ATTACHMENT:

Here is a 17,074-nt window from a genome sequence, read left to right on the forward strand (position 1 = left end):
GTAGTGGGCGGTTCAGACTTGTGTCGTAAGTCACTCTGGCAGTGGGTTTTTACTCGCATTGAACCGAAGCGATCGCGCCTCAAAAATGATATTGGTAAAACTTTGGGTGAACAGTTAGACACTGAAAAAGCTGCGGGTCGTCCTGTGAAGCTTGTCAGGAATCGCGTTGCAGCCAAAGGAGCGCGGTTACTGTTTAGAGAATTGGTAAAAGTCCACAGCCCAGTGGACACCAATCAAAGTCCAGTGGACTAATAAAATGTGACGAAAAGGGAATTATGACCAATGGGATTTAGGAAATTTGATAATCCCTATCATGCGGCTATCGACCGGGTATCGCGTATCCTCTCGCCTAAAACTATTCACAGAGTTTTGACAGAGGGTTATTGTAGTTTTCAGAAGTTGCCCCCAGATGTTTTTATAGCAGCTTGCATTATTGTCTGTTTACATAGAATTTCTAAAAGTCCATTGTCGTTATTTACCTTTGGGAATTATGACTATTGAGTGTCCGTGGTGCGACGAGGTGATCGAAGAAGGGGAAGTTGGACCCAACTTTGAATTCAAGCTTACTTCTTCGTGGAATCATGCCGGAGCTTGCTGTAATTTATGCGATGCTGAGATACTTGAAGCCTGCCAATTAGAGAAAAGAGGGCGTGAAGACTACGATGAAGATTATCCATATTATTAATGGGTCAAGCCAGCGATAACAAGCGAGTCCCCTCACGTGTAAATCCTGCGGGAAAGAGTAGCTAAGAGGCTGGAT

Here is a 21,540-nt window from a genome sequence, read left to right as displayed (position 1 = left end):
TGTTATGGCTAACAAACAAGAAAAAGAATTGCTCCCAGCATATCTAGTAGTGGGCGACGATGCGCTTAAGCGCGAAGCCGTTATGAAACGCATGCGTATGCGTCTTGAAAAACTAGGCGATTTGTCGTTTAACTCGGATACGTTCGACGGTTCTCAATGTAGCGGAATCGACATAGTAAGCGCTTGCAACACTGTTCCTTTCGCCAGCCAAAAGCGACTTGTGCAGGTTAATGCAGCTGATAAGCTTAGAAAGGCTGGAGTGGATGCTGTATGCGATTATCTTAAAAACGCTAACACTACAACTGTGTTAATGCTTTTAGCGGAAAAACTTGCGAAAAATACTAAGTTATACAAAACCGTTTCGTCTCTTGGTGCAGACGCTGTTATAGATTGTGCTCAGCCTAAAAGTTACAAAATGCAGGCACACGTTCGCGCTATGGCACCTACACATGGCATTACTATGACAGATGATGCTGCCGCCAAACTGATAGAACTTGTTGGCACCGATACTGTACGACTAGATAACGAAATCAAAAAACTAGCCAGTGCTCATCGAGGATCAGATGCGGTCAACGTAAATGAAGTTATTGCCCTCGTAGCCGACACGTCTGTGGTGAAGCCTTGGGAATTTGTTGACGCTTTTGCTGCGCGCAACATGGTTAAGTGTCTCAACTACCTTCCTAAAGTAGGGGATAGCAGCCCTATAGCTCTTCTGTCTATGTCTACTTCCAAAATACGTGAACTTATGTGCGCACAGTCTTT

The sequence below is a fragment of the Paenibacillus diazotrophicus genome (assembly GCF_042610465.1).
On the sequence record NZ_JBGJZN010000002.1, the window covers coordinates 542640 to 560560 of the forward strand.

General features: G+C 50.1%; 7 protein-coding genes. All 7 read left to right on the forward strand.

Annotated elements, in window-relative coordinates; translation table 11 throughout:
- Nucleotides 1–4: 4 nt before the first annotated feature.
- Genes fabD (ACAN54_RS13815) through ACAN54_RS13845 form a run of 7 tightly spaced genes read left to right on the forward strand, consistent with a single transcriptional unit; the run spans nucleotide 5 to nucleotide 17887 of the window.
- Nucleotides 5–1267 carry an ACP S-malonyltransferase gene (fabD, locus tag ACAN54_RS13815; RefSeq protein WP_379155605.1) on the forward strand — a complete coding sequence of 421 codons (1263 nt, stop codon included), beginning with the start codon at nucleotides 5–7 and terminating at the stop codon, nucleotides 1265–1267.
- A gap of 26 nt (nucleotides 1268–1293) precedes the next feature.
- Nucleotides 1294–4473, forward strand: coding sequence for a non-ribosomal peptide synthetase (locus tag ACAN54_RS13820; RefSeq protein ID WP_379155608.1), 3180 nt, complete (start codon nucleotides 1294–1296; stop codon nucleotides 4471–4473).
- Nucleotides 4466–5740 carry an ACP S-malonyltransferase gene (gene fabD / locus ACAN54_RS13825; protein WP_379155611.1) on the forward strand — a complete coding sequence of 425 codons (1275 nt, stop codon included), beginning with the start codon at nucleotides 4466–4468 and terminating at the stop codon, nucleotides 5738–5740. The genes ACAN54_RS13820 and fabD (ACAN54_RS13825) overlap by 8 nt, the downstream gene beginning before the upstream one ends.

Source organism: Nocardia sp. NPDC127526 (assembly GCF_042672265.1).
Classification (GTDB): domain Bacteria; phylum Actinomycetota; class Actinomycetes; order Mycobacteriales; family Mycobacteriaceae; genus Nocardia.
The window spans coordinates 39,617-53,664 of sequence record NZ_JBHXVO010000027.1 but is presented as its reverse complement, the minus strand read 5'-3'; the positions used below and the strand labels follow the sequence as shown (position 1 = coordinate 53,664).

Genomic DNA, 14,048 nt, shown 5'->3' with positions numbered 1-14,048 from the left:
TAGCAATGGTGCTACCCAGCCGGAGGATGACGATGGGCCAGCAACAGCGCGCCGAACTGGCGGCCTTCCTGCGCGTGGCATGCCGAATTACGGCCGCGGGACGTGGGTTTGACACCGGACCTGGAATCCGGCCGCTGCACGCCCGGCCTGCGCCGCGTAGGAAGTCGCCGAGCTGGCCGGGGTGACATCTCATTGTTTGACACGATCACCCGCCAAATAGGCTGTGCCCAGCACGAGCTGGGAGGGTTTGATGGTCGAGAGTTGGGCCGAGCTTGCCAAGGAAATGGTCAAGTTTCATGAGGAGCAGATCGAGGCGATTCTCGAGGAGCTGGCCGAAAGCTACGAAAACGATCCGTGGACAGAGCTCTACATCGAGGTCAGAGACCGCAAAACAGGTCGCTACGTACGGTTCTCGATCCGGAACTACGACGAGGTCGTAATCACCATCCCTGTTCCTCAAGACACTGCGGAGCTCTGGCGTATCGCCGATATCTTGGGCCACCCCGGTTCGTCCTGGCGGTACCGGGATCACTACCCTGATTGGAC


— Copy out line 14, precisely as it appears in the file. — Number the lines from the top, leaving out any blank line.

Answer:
- Nucleotides 4466–5740 carry an ACP S-malonyltransferase gene (gene fabD / locus ACAN54_RS13825; protein WP_379155611.1) on the forward strand — a complete coding sequence of 425 codons (1275 nt, stop codon included), beginning with the start codon at nucleotides 4466–4468 and terminating at the stop codon, nucleotides 5738–5740. The genes ACAN54_RS13820 and fabD (ACAN54_RS13825) overlap by 8 nt, the downstream gene beginning before the upstream one ends.